Gibson’s career was truly incredible, but his will to win and determination were what really set him apart from his peers. Granted, when an athlete is so focused on winning games, he certainly can come across as rude, or abrasive. According to most, Gibson fit that profile perfectly. White, when asked to describe his good friend, said Gibson “was mean…and a winner.” Torre told a story about the 1965 All Star Game, in which he was a representative for Milwaukee, playing catcher at the time when Gibson came in to close the game out. After getting the leadoff man down 0-2, Torre walked out to the mound to tell Gibson where to throw the next pitch. Gibson acted as though Torre wasn’t even there, and Torre went back to the plate, dejected. Gibson ignored Torre’s suggestion and gave up a leadoff double, followed by 3 consecutive strikeouts. After the game, Torre told Gibson “nice pitching, Bob.” Gibson didn’t even acknowledge Torre’s existence. Said Torre, “I hated this man.” Torre was eventually traded to the Cardinals a few years later, and Gibson was one of the first to welcome him to the club.
That’s just who Bob Gibson was as a player. If you were on his team, and were helping him win, he had no problem with you. But if you were on a different team, you might as well have kicked his dog.
Off the diamond, Gibson wasn’t quite as intense. Torre said that Gibson enjoyed having fun when he wasn’t playing ball, and that he absolutely had to watch his soap operas every day. But when he was competing in something, you can be sure Gibson wanted to win. Even if it was just playing cards, Gibson’s competitive spirit shone through.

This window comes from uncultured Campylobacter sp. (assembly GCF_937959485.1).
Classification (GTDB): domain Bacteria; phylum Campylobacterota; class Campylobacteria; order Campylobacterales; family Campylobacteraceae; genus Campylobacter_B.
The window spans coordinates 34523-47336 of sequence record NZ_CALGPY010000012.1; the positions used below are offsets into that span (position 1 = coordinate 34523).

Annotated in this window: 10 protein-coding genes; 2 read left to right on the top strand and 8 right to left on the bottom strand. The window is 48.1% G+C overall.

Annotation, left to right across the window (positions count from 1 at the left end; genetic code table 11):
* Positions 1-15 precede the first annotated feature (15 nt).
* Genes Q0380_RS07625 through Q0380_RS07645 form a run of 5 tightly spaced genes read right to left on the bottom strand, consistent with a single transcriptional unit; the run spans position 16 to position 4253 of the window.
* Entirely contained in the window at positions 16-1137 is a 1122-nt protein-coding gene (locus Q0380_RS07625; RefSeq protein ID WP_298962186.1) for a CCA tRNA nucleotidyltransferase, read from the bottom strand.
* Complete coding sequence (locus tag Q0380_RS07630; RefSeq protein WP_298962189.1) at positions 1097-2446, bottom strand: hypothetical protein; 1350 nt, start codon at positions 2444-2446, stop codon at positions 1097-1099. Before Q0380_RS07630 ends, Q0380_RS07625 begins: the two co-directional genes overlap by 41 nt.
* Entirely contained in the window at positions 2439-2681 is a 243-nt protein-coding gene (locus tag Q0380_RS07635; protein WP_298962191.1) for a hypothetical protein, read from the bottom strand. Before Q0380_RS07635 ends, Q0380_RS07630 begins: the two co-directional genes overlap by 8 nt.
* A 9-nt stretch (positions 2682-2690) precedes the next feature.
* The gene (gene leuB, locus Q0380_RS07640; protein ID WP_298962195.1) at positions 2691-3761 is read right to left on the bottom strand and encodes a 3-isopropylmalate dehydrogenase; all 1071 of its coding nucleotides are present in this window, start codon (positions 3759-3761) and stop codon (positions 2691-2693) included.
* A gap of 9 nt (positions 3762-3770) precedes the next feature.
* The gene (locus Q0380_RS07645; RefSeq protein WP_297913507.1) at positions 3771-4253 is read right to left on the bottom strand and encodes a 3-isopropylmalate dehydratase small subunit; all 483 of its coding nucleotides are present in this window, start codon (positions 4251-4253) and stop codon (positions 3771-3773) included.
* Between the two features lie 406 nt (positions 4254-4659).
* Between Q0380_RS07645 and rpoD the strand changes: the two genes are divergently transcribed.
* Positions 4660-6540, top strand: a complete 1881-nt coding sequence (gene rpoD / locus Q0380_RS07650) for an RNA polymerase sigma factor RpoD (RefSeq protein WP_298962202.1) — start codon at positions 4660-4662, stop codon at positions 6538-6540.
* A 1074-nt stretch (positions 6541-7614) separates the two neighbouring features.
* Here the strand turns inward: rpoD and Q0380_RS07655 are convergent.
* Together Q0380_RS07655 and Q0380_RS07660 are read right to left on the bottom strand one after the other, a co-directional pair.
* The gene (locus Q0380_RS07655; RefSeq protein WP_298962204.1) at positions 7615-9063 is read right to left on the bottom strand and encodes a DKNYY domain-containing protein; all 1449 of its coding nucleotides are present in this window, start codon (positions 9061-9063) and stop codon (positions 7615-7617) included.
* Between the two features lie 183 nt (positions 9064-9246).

Gibson’s brash personality is still quite evident. He makes no qualms about discussing how he thinks the idea of pitch counts “sucks,” or that the way the game is called today doesn’t allow pitchers to throw inside for fear of being punished. I get the impression he would throw at a guy in a slow-pitch softball league right now if he gave up a hit. Despite his rough attitude however, it’s hard not to like the guy. He’s just an entertaining person, full of great anecdotes from his past and quotes about the present. I really wish I could have gotten a chance to see him pitch live, although if I saw him pitch against my favorite team all the time, I may have formed a different opinion of him.